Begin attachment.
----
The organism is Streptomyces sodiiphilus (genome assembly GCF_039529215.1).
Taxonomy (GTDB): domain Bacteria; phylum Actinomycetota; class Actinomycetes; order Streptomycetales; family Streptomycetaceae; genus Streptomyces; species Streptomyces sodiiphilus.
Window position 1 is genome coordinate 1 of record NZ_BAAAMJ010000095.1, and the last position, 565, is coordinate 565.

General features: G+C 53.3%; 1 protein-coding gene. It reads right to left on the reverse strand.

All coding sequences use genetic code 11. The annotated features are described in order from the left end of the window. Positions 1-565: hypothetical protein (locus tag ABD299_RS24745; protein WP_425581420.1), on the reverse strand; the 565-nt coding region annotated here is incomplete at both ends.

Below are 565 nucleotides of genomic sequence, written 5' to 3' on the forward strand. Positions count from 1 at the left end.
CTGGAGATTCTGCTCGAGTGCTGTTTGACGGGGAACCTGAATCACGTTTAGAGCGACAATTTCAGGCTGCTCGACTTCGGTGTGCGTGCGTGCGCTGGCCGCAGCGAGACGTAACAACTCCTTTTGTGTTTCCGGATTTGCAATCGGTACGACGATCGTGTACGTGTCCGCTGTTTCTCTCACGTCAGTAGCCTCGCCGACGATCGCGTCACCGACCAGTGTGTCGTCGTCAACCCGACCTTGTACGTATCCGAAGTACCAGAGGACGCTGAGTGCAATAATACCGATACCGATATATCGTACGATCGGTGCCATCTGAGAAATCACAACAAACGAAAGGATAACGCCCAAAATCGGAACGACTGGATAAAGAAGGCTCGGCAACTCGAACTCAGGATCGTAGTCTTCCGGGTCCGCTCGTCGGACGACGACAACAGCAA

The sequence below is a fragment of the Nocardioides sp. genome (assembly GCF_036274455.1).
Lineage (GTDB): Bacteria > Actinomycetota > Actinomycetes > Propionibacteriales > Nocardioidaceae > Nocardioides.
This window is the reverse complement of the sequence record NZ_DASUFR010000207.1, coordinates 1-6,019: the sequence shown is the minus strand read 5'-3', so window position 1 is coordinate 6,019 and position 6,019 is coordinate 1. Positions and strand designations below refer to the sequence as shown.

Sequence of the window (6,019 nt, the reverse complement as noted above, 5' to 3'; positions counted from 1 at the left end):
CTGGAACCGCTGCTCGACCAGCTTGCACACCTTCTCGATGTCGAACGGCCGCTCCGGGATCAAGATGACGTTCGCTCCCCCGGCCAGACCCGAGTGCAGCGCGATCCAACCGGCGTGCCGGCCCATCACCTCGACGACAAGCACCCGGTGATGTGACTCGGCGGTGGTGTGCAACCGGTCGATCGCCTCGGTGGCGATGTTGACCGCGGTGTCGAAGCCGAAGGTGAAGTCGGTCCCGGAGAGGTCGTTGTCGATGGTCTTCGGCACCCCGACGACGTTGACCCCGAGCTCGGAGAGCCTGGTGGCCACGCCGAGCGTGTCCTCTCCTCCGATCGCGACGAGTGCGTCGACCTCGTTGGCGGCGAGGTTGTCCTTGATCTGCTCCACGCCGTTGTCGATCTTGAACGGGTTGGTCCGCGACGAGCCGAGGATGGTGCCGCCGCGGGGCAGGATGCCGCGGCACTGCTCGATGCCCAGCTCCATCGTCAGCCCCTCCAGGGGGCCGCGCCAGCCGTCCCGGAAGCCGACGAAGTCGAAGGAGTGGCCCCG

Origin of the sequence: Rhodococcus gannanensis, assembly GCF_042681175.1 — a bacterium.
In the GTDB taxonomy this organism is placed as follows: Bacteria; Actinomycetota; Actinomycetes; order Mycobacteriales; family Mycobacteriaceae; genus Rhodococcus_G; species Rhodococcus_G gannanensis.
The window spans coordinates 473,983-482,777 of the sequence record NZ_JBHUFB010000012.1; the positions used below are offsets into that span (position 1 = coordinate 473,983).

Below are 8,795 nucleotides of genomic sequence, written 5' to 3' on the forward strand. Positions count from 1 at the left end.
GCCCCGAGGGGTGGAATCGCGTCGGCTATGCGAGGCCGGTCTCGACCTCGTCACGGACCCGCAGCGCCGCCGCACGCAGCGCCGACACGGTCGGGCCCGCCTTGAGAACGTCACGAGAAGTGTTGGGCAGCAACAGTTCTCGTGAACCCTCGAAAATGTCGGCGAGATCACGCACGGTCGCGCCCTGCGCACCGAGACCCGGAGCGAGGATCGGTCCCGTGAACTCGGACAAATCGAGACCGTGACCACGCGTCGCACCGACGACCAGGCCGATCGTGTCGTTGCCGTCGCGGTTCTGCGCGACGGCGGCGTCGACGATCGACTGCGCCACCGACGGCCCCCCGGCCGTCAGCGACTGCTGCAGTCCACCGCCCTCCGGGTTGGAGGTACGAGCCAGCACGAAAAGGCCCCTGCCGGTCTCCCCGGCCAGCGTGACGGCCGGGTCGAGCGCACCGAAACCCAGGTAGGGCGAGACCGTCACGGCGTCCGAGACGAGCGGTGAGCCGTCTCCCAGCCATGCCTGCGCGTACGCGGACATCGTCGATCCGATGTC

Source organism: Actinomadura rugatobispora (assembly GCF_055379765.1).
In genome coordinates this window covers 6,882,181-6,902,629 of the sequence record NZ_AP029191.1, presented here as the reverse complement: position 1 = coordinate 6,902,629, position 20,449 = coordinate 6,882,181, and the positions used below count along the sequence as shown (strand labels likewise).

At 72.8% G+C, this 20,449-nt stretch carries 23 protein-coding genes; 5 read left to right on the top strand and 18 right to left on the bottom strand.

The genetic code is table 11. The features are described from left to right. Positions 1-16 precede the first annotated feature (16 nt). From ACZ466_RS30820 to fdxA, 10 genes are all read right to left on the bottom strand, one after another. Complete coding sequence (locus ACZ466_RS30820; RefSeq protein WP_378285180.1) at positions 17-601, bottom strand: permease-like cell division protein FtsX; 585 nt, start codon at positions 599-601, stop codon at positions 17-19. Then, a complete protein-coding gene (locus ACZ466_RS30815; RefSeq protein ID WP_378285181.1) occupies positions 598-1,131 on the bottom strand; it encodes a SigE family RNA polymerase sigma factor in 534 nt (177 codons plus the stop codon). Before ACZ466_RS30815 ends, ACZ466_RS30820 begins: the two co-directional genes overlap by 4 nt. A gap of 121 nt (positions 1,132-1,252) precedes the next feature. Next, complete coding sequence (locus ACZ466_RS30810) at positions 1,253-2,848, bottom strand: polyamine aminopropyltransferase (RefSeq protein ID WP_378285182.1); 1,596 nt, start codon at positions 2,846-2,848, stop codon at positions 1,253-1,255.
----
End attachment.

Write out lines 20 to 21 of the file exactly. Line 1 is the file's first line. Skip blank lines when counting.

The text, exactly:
At 72.8% G+C, this 20,449-nt stretch carries 23 protein-coding genes; 5 read left to right on the top strand and 18 right to left on the bottom strand.

The genetic code is table 11. The features are described from left to right. Positions 1-16 precede the first annotated feature (16 nt). From ACZ466_RS30820 to fdxA, 10 genes are all read right to left on the bottom strand, one after another. Complete coding sequence (locus ACZ466_RS30820; RefSeq protein WP_378285180.1) at positions 17-601, bottom strand: permease-like cell division protein FtsX; 585 nt, start codon at positions 599-601, stop codon at positions 17-19. Then, a complete protein-coding gene (locus ACZ466_RS30815; RefSeq protein ID WP_378285181.1) occupies positions 598-1,131 on the bottom strand; it encodes a SigE family RNA polymerase sigma factor in 534 nt (177 codons plus the stop codon). Before ACZ466_RS30815 ends, ACZ466_RS30820 begins: the two co-directional genes overlap by 4 nt. A gap of 121 nt (positions 1,132-1,252) precedes the next feature. Next, complete coding sequence (locus ACZ466_RS30810) at positions 1,253-2,848, bottom strand: polyamine aminopropyltransferase (RefSeq protein ID WP_378285182.1); 1,596 nt, start codon at positions 2,846-2,848, stop codon at positions 1,253-1,255.